Wrapping up in the Kennedy years lets Butler finish on a more hopeful note than might otherwise have been possible, for Camelot came just before the end of what Garry Wills called the "feverish religiosity" that followed World War II. Wills has noted that in the 15 years following the Second World War, clergymen were the most respected leaders in America, under God was added to the Pledge of Allegiance, and "In God We Trust" became the national motto. Ten days after his inauguration in 1953, Dwight Eisenhower became the first (and thus far only) president baptized in office.
Butler's focus on Manhattan lets him pass on covering the Jehovah's Witnesses and Chabad. (Brooklyn, once known as the borough of churches, has also been the borough of synagogues and The Watchtower.) It's more surprising that the ultra-conservative Cardinal Francis Spellman, who was practically synonymous with American Catholicism as the city's archbishop from 1939 to 1967, gets only a single mention, as does Malcolm X.
The clergyman Harry Emerson Fosdick doesn't go unnoticed, but readers might have enjoyed learning more about this cheerful pacifist and civil libertarian. In the 1920s, while discomfiting congregants as a pastor at Manhattan's First Presbyterian Church, the Baptist Fosdick was accused of heresy, by William Jennings Bryan among others, over his public rejection of biblical literalism. In an ecclesiastical inquiry, Fosdick was defended by no less than future Secretary of State John Foster Dulles, at the time a young lawyer and parishioner, who argued that a Baptist clergyman couldn't very well be a Presbyterian heretic. (Butler notes that Protestant trials were common in the New York area back then; the Times reported on more than 20 from the 1890s to the 1920s.) Fosdick won on the merits but resigned rather than follow the church's demand that he convert, which would subject him to fundamentalist dogma. He was rescued by the patronage of John D. Rockefeller Jr., who built the mighty interdenominational Riverside Church expressly for him.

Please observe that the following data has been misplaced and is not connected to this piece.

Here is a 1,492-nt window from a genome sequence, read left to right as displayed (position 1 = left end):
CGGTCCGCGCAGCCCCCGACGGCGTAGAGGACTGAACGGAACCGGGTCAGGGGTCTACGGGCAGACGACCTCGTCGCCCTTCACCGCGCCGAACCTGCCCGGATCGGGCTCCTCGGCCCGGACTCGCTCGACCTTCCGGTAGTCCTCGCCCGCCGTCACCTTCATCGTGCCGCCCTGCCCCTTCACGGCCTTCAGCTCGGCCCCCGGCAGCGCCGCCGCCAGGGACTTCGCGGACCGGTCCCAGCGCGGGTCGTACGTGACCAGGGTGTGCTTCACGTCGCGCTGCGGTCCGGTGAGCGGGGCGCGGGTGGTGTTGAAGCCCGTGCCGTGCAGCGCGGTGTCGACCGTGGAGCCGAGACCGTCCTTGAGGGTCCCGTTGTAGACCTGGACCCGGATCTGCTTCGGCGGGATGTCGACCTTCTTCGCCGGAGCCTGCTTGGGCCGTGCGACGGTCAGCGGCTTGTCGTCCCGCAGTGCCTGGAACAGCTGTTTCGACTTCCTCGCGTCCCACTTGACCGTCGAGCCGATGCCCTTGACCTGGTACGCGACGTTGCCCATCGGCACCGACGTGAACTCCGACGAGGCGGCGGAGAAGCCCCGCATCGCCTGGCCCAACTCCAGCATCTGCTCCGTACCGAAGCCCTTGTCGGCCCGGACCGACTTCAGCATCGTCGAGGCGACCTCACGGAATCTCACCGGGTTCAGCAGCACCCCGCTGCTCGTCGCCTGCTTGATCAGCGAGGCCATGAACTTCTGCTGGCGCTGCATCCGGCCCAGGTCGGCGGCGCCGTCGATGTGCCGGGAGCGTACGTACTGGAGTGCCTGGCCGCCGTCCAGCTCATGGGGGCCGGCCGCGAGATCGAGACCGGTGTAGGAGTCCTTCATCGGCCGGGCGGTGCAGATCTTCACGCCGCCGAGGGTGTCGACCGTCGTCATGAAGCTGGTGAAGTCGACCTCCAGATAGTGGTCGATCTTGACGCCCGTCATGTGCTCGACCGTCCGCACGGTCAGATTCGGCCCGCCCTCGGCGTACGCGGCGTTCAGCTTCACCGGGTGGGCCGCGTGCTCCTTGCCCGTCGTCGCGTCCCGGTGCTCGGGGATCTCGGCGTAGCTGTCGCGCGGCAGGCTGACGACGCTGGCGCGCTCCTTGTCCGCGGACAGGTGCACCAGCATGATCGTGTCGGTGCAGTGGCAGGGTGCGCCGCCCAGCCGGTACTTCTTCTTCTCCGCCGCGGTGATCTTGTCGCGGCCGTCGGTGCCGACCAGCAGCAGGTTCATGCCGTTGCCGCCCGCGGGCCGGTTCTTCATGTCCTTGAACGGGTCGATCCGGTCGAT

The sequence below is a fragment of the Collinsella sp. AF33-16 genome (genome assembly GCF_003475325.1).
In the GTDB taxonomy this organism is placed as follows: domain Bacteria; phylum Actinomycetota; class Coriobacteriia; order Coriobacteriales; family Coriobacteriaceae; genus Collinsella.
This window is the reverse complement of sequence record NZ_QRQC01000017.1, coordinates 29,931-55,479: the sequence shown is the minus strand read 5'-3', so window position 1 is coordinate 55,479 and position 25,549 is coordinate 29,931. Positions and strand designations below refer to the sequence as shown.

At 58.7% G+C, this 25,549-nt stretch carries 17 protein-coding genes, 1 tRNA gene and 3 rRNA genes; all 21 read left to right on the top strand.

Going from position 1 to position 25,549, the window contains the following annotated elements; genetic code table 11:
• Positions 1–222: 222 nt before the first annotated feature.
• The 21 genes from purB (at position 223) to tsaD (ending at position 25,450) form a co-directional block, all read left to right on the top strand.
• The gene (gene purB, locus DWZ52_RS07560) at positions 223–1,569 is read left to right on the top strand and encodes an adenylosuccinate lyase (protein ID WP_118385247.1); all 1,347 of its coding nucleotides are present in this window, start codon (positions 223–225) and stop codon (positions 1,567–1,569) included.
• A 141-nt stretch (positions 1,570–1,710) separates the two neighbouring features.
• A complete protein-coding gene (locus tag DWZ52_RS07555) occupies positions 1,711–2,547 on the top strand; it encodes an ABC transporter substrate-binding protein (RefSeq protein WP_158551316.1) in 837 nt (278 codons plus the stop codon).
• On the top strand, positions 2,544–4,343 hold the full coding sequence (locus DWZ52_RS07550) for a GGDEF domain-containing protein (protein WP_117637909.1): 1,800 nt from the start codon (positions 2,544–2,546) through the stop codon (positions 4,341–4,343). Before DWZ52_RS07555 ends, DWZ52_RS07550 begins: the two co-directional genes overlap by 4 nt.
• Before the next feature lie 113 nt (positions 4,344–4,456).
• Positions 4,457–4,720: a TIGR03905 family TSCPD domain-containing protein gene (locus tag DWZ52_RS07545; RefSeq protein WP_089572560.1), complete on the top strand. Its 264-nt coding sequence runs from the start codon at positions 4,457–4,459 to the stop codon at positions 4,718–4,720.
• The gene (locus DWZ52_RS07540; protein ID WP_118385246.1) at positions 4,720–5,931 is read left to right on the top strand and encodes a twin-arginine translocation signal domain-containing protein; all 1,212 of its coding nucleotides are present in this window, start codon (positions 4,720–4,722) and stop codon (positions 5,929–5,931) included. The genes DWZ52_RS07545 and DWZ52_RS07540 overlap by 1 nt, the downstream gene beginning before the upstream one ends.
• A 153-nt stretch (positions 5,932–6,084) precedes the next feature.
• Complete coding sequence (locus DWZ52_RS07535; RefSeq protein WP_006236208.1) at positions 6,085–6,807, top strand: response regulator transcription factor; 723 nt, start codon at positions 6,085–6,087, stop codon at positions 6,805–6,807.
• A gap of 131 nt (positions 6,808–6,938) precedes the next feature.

Martin Luther King Jr., like most Protestant clerics of the time, borrowed liberally from Fosdick's sermons. "You are the greatest preacher and foremost prophet of the century," King would later tell him, laying it on just a bit thick. "You are a Christian saint."
Maybe not. But he was something that nowadays seems rarer: an optimist. And the sermon that triggered Fosdick's doctrinal troubles—"Shall the Fundamentalists Win?"—is more relevant today than when he delivered it in 1922. "There are many opinions in the field of modern controversy concerning which I am not sure whether they are right or wrong," Fosdick told his parishioners. "But there is one thing I am sure of: Courtesy and kindliness and tolerance and humility and fairness are right. Opinions may be mistaken; love never is."
God in Gotham: The Miracle of Religion in Modern Manhattan, by Jon Butler, Belknap Press, 308 pages, $29.95